moist snuff (Gilljam & Galanti, 2003). A census of ninth grade students (aged 15–16
years) in the County of Stockholm found that 14.3% of boys were exclusively smokers,
5.7% were exclusively snuff dippers and 13.8% used both cigarettes and snuff (Galanti
et al., 2001a), that is, 71% of boys who used snuff also smoked and 49% of boys who
smoked also used snuff.
Some data indicate that snuff use may be a precursor to smoking among young men in
Sweden. In a cohort study conducted in the County of Stockholm that began in 1997, 2883
students in the fifth grade were recruited and followed-up 1 year later (Galanti et al.,
2001b). At baseline, 22% of boys and 15% of girls had ever smoked and 8 and 3%, res-
pectively, had ever used oral moist snuff. One year later, the overall prevalence of smoking
had increased markedly, as had the transition to more advanced stages of smoking, espe-
cially among girls. The authors concluded that, in most cases, experimentation with oral
snuff among boys marked the transition to cigarette smoking.
The extent to which snuff use may account for the decline in smoking in Sweden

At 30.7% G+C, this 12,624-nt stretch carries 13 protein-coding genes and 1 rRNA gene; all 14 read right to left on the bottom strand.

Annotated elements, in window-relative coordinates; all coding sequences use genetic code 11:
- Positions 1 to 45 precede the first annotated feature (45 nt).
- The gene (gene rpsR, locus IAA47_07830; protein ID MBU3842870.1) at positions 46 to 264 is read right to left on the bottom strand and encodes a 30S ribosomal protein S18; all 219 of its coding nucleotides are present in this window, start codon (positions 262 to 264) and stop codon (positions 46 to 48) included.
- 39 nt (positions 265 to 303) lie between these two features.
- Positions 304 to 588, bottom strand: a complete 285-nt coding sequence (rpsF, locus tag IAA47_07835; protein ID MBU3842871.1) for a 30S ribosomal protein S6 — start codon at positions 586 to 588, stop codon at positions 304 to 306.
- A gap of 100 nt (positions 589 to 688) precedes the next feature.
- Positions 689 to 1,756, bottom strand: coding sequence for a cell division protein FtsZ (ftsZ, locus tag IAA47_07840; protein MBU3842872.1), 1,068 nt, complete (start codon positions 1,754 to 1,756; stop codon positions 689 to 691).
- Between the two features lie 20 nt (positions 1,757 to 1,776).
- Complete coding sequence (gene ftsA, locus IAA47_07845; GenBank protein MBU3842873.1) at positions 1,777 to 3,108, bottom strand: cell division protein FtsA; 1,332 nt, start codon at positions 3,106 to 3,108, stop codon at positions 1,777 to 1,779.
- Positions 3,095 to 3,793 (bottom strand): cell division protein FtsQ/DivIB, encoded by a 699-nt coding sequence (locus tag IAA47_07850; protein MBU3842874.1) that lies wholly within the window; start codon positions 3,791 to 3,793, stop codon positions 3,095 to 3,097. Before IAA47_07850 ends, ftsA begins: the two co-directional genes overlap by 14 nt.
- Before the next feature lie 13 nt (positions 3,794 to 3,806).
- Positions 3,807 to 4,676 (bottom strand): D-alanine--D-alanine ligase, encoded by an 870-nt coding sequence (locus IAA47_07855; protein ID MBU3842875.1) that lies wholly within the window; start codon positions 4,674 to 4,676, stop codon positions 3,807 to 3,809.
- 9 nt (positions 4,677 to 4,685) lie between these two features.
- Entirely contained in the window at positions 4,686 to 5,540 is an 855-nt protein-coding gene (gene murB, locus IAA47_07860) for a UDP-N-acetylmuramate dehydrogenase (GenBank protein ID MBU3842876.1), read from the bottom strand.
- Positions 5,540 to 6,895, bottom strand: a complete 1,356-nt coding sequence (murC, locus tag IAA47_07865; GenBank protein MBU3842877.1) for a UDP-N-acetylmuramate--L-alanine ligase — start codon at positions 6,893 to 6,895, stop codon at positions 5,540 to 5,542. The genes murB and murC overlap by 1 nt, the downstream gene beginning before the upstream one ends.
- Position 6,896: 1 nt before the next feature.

during the past few decades is unclear. Ramström (2000) reported that, in national surveys
of the Swedish population in 1987 and 1988, respondents who had ever used tobacco
were asked whether their primary tobacco use was smoking or snuff dipping. Among men
aged 18–34 years, 43% were ever daily smokers; of these, 21.5% were former smokers
and 21.5% were current daily smokers. Fifty-one per cent of women of the same age were
ever daily smokers: 18.5% were former smokers and 32.5% were current daily smokers.
From this observation, the author concluded that “Since the one major difference between
men and women in Sweden is the widespread use of snuff among men and virtually no
snuff use among women, it seems probable that male snuff use has kept down onset of
smoking and increased smoking cessation” (Ramström, 2000). Similarly, the review by
Foulds et al. (2003) cited ecological data on trends of sales of snuff and cigarettes, un-
adjusted data on prevalence of smoking and male snuff use and sequential cross-sectional
surveys from a study in northern Sweden [the Working Group noted that this study was
funded by the smokeless tobacco industry] (Rodu et al., 2002) as being “strongly sugges-
tive of snus having a direct effect on the changes in male smoking and health”. [Most con-
clusions that suggest that snuff played a significant role in reducing cigarette smoking are
based largely on ecological or cross-sectional studies.]
Several studies in Sweden examined the possible contribution of snuff to quitting
smoking. In a 1-year cohort study of 12 507 persons aged 47–68 years at baseline in
1992–94, Lindström et al. (2002a) examined predictors of smoking cessation or change to
intermittent (non-daily) smoking among 3550 daily smokers. At baseline, 7.0% of all men
and 0.4% of all women were snuff users. At the 1-year follow-up, 7.2% of daily smokers